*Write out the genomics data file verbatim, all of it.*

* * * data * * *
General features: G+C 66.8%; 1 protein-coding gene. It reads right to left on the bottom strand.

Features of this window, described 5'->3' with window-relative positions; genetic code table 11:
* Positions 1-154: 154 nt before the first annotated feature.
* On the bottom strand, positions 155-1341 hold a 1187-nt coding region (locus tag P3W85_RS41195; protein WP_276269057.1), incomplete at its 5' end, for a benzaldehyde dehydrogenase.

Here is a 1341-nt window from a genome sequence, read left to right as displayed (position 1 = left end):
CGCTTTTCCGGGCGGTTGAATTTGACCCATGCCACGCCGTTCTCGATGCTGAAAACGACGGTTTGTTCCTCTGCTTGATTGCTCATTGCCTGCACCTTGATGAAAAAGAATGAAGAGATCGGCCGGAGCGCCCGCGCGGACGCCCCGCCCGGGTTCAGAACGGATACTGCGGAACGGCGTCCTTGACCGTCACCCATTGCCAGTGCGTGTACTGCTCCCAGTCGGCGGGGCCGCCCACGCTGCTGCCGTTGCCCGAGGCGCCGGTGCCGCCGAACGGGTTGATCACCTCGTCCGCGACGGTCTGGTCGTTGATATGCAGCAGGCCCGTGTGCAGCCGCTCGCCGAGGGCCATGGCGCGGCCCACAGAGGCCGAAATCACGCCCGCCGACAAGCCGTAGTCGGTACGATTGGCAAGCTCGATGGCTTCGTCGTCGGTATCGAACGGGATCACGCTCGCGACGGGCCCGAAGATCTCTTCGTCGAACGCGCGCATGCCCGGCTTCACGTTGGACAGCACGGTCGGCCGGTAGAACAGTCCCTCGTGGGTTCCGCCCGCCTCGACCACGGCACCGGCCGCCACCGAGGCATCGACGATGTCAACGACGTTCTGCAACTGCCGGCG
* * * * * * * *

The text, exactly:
General features: G+C 66.8%; 1 protein-coding gene. It reads right to left on the bottom strand.

Features of this window, described 5'->3' with window-relative positions; genetic code table 11:
* Positions 1-154: 154 nt before the first annotated feature.
* On the bottom strand, positions 155-1341 hold a 1187-nt coding region (locus tag P3W85_RS41195; protein WP_276269057.1), incomplete at its 5' end, for a benzaldehyde dehydrogenase.

Here is a 1341-nt window from a genome sequence, read left to right as displayed (position 1 = left end):
CGCTTTTCCGGGCGGTTGAATTTGACCCATGCCACGCCGTTCTCGATGCTGAAAACGACGGTTTGTTCCTCTGCTTGATTGCTCATTGCCTGCACCTTGATGAAAAAGAATGAAGAGATCGGCCGGAGCGCCCGCGCGGACGCCCCGCCCGGGTTCAGAACGGATACTGCGGAACGGCGTCCTTGACCGTCACCCATTGCCAGTGCGTGTACTGCTCCCAGTCGGCGGGGCCGCCCACGCTGCTGCCGTTGCCCGAGGCGCCGGTGCCGCCGAACGGGTTGATCACCTCGTCCGCGACGGTCTGGTCGTTGATATGCAGCAGGCCCGTGTGCAGCCGCTCGCCGAGGGCCATGGCGCGGCCCACAGAGGCCGAAATCACGCCCGCCGACAAGCCGTAGTCGGTACGATTGGCAAGCTCGATGGCTTCGTCGTCGGTATCGAACGGGATCACGCTCGCGACGGGCCCGAAGATCTCTTCGTCGAACGCGCGCATGCCCGGCTTCACGTTGGACAGCACGGTCGGCCGGTAGAACAGTCCCTCGTGGGTTCCGCCCGCCTCGACCACGGCACCGGCCGCCACCGAGGCATCGACGATGTCAACGACGTTCTGCAACTGCCGGCG